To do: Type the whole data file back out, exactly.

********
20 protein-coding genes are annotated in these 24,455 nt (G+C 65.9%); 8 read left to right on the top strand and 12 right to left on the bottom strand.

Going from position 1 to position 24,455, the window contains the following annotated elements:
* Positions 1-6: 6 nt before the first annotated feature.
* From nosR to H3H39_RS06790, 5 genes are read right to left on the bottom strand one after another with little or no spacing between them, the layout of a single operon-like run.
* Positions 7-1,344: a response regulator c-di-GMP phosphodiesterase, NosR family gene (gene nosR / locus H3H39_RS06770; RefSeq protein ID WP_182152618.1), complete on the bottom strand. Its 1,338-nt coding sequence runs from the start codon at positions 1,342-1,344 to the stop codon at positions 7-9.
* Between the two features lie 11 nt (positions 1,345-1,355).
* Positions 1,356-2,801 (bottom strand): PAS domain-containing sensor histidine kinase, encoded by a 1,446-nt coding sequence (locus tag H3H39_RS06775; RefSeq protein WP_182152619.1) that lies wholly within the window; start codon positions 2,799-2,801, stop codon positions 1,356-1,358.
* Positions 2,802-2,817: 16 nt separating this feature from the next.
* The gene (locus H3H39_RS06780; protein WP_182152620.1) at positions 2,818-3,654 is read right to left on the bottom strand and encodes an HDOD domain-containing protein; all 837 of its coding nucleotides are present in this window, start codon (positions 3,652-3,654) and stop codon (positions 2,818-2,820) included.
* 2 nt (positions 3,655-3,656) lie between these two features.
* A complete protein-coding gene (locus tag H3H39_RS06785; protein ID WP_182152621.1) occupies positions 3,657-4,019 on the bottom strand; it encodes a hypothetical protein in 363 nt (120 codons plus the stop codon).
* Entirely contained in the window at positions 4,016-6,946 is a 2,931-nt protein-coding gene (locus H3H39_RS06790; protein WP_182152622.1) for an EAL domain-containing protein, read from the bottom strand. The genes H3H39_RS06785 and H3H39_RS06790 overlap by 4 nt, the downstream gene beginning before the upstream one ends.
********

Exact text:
20 protein-coding genes are annotated in these 24,455 nt (G+C 65.9%); 8 read left to right on the top strand and 12 right to left on the bottom strand.

Going from position 1 to position 24,455, the window contains the following annotated elements:
* Positions 1-6: 6 nt before the first annotated feature.
* From nosR to H3H39_RS06790, 5 genes are read right to left on the bottom strand one after another with little or no spacing between them, the layout of a single operon-like run.
* Positions 7-1,344: a response regulator c-di-GMP phosphodiesterase, NosR family gene (gene nosR / locus H3H39_RS06770; RefSeq protein ID WP_182152618.1), complete on the bottom strand. Its 1,338-nt coding sequence runs from the start codon at positions 1,342-1,344 to the stop codon at positions 7-9.
* Between the two features lie 11 nt (positions 1,345-1,355).
* Positions 1,356-2,801 (bottom strand): PAS domain-containing sensor histidine kinase, encoded by a 1,446-nt coding sequence (locus tag H3H39_RS06775; RefSeq protein WP_182152619.1) that lies wholly within the window; start codon positions 2,799-2,801, stop codon positions 1,356-1,358.
* Positions 2,802-2,817: 16 nt separating this feature from the next.
* The gene (locus H3H39_RS06780; protein WP_182152620.1) at positions 2,818-3,654 is read right to left on the bottom strand and encodes an HDOD domain-containing protein; all 837 of its coding nucleotides are present in this window, start codon (positions 3,652-3,654) and stop codon (positions 2,818-2,820) included.
* 2 nt (positions 3,655-3,656) lie between these two features.
* A complete protein-coding gene (locus tag H3H39_RS06785; protein ID WP_182152621.1) occupies positions 3,657-4,019 on the bottom strand; it encodes a hypothetical protein in 363 nt (120 codons plus the stop codon).
* Entirely contained in the window at positions 4,016-6,946 is a 2,931-nt protein-coding gene (locus H3H39_RS06790; protein WP_182152622.1) for an EAL domain-containing protein, read from the bottom strand. The genes H3H39_RS06785 and H3H39_RS06790 overlap by 4 nt, the downstream gene beginning before the upstream one ends.